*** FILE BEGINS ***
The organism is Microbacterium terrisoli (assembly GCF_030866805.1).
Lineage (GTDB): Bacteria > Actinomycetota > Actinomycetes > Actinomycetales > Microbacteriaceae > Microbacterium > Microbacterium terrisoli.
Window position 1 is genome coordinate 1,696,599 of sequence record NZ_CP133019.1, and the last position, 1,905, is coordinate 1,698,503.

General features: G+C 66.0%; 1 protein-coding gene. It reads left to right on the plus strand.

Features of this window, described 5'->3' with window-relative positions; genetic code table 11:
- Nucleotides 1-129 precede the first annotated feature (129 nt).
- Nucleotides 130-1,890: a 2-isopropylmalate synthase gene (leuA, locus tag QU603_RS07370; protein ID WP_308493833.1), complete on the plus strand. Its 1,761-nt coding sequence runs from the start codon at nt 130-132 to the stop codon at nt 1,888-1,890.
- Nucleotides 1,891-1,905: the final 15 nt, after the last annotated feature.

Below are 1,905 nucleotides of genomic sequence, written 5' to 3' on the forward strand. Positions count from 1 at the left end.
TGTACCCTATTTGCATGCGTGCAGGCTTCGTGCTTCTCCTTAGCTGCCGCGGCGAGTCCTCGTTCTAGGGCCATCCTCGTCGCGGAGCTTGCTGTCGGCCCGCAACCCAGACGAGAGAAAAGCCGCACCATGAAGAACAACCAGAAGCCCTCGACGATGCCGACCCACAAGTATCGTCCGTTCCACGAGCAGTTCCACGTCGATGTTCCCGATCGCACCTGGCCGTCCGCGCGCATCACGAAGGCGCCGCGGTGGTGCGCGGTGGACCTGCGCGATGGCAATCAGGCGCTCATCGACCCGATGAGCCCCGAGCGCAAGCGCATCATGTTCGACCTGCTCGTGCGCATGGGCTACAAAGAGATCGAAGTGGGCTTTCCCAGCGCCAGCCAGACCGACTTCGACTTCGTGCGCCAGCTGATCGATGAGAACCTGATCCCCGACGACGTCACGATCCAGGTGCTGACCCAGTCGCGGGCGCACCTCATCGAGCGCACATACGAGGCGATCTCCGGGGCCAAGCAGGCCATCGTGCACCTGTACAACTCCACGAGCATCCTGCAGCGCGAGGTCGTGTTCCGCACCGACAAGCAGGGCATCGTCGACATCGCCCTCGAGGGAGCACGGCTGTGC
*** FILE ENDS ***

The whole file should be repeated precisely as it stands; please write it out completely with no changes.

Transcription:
The organism is Microbacterium terrisoli (assembly GCF_030866805.1).
Lineage (GTDB): Bacteria > Actinomycetota > Actinomycetes > Actinomycetales > Microbacteriaceae > Microbacterium > Microbacterium terrisoli.
Window position 1 is genome coordinate 1,696,599 of sequence record NZ_CP133019.1, and the last position, 1,905, is coordinate 1,698,503.

General features: G+C 66.0%; 1 protein-coding gene. It reads left to right on the plus strand.

Features of this window, described 5'->3' with window-relative positions; genetic code table 11:
- Nucleotides 1-129 precede the first annotated feature (129 nt).
- Nucleotides 130-1,890: a 2-isopropylmalate synthase gene (leuA, locus tag QU603_RS07370; protein ID WP_308493833.1), complete on the plus strand. Its 1,761-nt coding sequence runs from the start codon at nt 130-132 to the stop codon at nt 1,888-1,890.
- Nucleotides 1,891-1,905: the final 15 nt, after the last annotated feature.

Below are 1,905 nucleotides of genomic sequence, written 5' to 3' on the forward strand. Positions count from 1 at the left end.
TGTACCCTATTTGCATGCGTGCAGGCTTCGTGCTTCTCCTTAGCTGCCGCGGCGAGTCCTCGTTCTAGGGCCATCCTCGTCGCGGAGCTTGCTGTCGGCCCGCAACCCAGACGAGAGAAAAGCCGCACCATGAAGAACAACCAGAAGCCCTCGACGATGCCGACCCACAAGTATCGTCCGTTCCACGAGCAGTTCCACGTCGATGTTCCCGATCGCACCTGGCCGTCCGCGCGCATCACGAAGGCGCCGCGGTGGTGCGCGGTGGACCTGCGCGATGGCAATCAGGCGCTCATCGACCCGATGAGCCCCGAGCGCAAGCGCATCATGTTCGACCTGCTCGTGCGCATGGGCTACAAAGAGATCGAAGTGGGCTTTCCCAGCGCCAGCCAGACCGACTTCGACTTCGTGCGCCAGCTGATCGATGAGAACCTGATCCCCGACGACGTCACGATCCAGGTGCTGACCCAGTCGCGGGCGCACCTCATCGAGCGCACATACGAGGCGATCTCCGGGGCCAAGCAGGCCATCGTGCACCTGTACAACTCCACGAGCATCCTGCAGCGCGAGGTCGTGTTCCGCACCGACAAGCAGGGCATCGTCGACATCGCCCTCGAGGGAGCACGGCTGTGC